Often, the question surrounding sending humanitarian gifts to the war zone confuse local businesses and organizations wanting to do the right thing.  People don't understand why the military can't load their items on the back of a C-17 and send them down-range - after all, they are already going there.  Why do folks have to pay the postal system to do something nice?

It's a matter of ethics and DoD policies.  If the DoD allowed this for one organization, they'd have to for all – and the space and money is not there to do it.  Also, how do they decide which event is more worthy over another?  

Here's what you can do.

Anyone can send a care package to a troop IF they have the complete mailing address.  "Any soldier" or "soldier" at a forward operating base won't do.  You must have the address.

For example, on Nov. 7th, the Fort Lewis Ranger and NW Airlifter hosted military families to take pictures with Santa and send them in a care package down-range.  That worked because the family member was there to address their own care package.

On November 18, Operation Make a Soldier Smile in DuPont will also send care packages - over a thousand to the 5th Stryker Brigade in Afghanistan.  That works too, because OMASS has worked with the 5th Brigade to receive the names of each soldier destined to get a package.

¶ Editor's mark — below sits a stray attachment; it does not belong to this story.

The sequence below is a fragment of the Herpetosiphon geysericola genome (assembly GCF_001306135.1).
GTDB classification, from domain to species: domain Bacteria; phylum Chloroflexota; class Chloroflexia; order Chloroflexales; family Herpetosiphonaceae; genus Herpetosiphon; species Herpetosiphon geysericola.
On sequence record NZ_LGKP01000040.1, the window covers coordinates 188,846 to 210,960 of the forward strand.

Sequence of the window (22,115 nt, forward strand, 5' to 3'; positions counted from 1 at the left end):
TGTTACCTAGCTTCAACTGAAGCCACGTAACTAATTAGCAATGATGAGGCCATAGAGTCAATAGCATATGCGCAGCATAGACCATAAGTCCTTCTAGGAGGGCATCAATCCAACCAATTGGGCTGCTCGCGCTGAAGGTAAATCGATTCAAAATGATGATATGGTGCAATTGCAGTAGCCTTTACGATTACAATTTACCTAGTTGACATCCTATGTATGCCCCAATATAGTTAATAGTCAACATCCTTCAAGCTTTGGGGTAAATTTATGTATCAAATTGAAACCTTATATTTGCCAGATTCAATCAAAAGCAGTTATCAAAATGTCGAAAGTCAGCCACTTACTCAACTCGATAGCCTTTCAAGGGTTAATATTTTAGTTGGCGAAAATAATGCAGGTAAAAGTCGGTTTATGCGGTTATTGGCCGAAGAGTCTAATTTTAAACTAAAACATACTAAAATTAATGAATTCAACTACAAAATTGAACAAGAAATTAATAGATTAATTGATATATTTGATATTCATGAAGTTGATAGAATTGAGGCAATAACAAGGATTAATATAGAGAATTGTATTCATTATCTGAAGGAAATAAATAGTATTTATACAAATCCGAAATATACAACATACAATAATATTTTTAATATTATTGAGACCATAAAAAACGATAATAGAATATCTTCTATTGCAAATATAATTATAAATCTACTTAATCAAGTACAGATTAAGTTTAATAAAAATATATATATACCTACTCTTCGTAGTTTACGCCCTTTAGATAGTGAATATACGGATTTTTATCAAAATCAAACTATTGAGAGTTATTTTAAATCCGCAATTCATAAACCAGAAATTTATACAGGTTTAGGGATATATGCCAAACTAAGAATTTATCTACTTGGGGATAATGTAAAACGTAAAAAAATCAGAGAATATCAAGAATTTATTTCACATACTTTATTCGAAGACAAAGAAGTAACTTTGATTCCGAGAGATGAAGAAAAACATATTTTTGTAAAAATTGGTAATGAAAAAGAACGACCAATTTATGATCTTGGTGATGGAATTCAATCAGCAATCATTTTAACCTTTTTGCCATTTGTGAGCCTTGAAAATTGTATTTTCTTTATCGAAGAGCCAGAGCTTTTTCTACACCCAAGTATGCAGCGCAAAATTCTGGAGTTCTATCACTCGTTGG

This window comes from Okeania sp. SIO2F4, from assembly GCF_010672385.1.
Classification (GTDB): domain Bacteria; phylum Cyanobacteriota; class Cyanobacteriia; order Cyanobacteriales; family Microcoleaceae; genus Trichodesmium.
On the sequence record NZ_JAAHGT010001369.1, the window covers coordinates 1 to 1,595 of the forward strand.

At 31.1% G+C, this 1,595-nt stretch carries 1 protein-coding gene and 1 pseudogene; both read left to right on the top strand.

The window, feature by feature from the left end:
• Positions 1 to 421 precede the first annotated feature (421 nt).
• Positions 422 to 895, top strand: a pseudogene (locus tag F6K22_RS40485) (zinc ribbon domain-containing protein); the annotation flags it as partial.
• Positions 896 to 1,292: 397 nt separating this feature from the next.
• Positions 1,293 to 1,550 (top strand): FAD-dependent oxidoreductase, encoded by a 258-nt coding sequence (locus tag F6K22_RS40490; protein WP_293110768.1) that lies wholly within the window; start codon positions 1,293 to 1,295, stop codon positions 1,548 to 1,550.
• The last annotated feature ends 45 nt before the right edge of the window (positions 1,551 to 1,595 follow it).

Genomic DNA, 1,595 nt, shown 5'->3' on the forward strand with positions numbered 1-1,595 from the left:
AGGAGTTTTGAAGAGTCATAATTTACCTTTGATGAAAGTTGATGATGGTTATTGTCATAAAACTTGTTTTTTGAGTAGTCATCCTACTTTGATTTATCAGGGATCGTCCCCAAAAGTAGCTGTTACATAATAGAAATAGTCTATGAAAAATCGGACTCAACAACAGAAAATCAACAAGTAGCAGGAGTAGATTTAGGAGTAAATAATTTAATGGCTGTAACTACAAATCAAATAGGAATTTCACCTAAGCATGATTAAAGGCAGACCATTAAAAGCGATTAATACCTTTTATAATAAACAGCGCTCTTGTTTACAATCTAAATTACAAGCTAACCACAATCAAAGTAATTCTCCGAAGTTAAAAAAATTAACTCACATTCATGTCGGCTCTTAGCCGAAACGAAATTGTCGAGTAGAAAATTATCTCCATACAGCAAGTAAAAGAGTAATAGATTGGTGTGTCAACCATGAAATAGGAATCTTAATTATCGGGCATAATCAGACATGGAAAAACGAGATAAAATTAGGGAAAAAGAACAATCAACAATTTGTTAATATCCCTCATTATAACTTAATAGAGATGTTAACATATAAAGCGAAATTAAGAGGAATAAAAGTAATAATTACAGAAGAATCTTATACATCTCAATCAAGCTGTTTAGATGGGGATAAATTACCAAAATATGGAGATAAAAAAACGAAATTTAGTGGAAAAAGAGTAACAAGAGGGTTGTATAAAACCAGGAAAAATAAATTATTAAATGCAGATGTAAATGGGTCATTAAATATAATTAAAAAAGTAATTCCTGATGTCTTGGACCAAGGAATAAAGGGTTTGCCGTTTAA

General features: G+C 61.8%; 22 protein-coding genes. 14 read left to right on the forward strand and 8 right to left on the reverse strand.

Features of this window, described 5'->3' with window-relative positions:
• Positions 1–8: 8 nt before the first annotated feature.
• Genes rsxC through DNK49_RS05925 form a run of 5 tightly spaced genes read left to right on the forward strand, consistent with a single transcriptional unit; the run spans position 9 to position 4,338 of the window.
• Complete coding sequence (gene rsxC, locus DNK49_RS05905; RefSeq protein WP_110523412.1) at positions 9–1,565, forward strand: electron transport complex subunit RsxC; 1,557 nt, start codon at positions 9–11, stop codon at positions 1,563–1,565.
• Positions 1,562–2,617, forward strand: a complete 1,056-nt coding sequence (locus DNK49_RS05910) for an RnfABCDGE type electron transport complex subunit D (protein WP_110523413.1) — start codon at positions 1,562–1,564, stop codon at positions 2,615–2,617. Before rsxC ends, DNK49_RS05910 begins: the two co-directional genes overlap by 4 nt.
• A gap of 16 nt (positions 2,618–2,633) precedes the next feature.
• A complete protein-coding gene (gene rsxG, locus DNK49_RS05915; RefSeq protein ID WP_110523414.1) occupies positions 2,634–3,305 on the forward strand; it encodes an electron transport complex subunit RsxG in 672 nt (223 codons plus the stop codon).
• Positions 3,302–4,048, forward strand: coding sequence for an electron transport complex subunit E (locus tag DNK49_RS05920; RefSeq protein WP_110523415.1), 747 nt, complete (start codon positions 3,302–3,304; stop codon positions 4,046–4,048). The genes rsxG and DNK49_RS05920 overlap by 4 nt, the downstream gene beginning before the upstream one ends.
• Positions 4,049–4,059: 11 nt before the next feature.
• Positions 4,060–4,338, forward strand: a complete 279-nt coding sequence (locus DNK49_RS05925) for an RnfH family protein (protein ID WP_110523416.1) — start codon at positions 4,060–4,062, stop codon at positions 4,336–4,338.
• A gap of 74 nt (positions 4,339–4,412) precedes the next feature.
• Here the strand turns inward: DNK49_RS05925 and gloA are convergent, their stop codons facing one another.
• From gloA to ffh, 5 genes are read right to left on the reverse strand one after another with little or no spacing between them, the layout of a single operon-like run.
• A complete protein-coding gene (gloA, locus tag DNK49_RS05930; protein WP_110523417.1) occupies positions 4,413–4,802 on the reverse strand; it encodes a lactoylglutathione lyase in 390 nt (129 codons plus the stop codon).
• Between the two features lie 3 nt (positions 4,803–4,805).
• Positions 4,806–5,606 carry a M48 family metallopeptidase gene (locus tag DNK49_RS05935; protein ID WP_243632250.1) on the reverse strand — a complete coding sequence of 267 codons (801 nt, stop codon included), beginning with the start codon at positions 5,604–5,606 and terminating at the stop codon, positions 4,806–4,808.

Both events, though, had to raise the money to pay for the $10.50 postage for each care package, and mail them via the US Post Office.

In terms of sending help to the peoples or Afghanistan or Iraq, that is not allowed through APO and FPO addresses.  Army Times has an article out this week on that issue.  Click here.

Right now, if your business would like to get involved, consider adopting a unit.  You can do that through the Lakewood Area Chamber of Commerce's Military Affairs Committee.  Call Ken Swarner (253.584.1212) for details.



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